Articles | Volume 19, issue 9
Atmos. Chem. Phys., 19, 6535–6549, 2019
https://doi.org/10.5194/acp-19-6535-2019
Atmos. Chem. Phys., 19, 6535–6549, 2019
https://doi.org/10.5194/acp-19-6535-2019

Research article 17 May 2019

Research article | 17 May 2019

A numerical process study on the rapid transport of stratospheric air down to the surface over western North America and the Tibetan Plateau

Bojan Škerlak et al.

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Status: closed
Status: closed
AC: Author comment | RC: Referee comment | SC: Short comment | EC: Editor comment
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AR: Author's response | RR: Referee report | ED: Editor decision
AR by Michael Sprenger on behalf of the Authors (31 Mar 2019)  Author's response    Manuscript
ED: Referee Nomination & Report Request started (17 Apr 2019) by Rolf Müller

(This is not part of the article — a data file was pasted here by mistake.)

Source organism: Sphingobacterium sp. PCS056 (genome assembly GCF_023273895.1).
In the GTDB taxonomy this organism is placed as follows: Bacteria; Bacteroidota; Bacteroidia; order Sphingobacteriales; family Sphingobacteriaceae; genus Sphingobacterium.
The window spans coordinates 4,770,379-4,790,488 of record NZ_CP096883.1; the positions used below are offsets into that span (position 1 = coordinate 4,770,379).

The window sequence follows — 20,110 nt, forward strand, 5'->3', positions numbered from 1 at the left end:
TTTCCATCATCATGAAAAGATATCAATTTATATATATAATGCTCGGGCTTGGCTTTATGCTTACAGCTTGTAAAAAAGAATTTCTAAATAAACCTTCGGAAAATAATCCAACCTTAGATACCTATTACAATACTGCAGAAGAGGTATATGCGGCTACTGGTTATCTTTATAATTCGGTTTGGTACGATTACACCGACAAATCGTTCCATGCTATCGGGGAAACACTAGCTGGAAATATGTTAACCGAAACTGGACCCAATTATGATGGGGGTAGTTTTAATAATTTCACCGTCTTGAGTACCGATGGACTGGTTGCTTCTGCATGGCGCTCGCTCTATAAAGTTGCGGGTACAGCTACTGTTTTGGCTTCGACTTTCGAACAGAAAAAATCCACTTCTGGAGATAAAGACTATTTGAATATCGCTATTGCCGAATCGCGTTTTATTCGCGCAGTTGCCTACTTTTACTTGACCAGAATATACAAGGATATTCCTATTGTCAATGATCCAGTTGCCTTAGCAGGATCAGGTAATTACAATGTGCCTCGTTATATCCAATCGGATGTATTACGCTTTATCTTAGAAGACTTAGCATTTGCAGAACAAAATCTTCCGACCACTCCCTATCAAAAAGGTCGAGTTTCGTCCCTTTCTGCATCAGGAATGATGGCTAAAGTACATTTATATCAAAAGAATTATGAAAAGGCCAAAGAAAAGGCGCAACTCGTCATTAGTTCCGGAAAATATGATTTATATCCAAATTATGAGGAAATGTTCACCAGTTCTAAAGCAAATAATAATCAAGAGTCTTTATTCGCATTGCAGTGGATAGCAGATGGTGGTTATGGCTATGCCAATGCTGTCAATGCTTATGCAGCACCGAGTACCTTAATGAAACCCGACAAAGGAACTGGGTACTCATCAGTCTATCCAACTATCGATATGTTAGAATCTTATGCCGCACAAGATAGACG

RR by Allen Lefohn (24 Apr 2019)
RR by Suzanne L. Gray (03 May 2019)
ED: Publish subject to technical corrections (03 May 2019) by Rolf Müller
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Short summary
Upper-level fronts are often associated with the rapid transport of stratospheric air to the lower troposphere, leading to significantly enhanced ozone concentrations. This paper considers the multi-scale nature that is needed to bring stratospheric air down to the surface. The final transport step to the surface can be related to frontal zones and the associated vertical winds or to near-horizontal tracer transport followed by entrainment into a growing planetary boundary layer.
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